When: Sun., Nov. 1, 2 p.m., Wed., Nov. 4, 7:30 p.m., Sat., Nov. 7, 7:30 p.m., Thu., Nov. 12, 7:30 p.m., Mon., Nov. 16, 7:30 p.m. and Sat., Nov. 21, 7:30 p.m. 2015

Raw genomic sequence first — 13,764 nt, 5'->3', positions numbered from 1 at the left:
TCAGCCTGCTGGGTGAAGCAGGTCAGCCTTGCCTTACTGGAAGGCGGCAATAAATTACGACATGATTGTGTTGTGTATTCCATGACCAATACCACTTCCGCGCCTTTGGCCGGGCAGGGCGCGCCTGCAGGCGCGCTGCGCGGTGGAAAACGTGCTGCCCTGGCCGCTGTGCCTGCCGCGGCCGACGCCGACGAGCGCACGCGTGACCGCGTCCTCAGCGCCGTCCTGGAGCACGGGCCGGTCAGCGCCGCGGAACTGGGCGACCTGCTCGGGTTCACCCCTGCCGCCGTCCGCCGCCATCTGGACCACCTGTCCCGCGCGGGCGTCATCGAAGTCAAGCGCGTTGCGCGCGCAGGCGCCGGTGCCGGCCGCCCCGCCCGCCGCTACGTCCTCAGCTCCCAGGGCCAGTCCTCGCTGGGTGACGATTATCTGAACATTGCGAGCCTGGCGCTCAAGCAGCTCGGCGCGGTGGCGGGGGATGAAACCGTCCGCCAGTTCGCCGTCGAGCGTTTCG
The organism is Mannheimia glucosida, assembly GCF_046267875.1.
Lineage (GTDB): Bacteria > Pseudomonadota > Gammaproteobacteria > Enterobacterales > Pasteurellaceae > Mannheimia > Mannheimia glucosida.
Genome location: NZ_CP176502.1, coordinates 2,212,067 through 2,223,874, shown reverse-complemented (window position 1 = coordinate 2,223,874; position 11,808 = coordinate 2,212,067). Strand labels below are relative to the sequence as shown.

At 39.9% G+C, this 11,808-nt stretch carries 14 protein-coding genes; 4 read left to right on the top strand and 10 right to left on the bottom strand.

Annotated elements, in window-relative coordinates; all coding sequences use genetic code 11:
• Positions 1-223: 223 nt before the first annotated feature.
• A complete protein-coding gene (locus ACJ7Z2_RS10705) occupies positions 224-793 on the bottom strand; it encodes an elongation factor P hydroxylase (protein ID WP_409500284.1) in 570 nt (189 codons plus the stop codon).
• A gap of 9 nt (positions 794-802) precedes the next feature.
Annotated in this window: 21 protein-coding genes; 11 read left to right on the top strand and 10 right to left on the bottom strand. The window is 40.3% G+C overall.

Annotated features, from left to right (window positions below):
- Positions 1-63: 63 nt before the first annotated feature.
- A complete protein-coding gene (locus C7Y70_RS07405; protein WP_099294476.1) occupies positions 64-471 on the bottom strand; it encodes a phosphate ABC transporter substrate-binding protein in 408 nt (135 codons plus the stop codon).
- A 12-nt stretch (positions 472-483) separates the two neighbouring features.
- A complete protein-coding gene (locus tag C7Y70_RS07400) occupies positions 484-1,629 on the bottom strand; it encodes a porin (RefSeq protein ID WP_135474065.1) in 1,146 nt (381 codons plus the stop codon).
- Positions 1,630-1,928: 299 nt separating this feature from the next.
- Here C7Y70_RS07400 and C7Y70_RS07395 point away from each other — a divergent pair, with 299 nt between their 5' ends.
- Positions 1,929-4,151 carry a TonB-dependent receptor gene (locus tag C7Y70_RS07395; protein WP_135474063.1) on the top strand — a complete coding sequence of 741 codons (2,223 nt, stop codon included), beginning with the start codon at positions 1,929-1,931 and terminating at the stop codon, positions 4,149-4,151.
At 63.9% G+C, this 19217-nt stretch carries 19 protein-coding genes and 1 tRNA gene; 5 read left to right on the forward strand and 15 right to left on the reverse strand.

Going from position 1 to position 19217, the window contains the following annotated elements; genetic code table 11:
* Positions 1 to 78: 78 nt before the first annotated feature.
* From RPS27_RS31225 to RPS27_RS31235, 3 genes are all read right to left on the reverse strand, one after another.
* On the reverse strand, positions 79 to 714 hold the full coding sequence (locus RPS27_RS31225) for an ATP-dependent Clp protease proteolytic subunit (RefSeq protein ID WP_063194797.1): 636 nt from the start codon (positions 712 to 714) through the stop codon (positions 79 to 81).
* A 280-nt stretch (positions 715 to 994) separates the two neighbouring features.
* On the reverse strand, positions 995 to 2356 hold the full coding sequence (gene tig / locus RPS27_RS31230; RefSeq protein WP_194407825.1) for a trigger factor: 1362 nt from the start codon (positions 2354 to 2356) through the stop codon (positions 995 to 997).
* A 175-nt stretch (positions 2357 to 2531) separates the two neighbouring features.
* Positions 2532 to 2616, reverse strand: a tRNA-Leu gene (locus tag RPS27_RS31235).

There are no hummable tunes in director David McVicar’s striking new production of Alban Berg’s Wozzeck. Instead what Berg gives us in the vocal parts of this affecting rumination on war, politics, and the human condition is musical speech—dramatic lines delivered in an expressive but never tuneful voice. The gorgeous music all comes from the Lyric Opera Orchestra (conducted by Andrew Davis), which works in part because of pitch-perfect acting and staging, and in part because Berg’s complex score blends atonal experimentation with subtle traditional musical forms to pack a rich emotional punch. Berg based Wozzeck on Georg Büchner’s early 19th-century play Woyzeck and his own experience in the Austrian military in World War I, which is roughly when McVicar has set it. The title character (sung by bass-baritone Tomasz Konieczny) is a beleaguered soldier—an impoverished everyman who has been brutally exploited, literally driven mad, and betrayed by everyone from his military superiors to his mistress (soprano Angela Denoke). There’s no use of video during the opera, but with 15 scenes in three acts in 90 riveting minutes—run straight through and carried by an orchestral score—this Wozzeck is cinematic in the best sense of the word.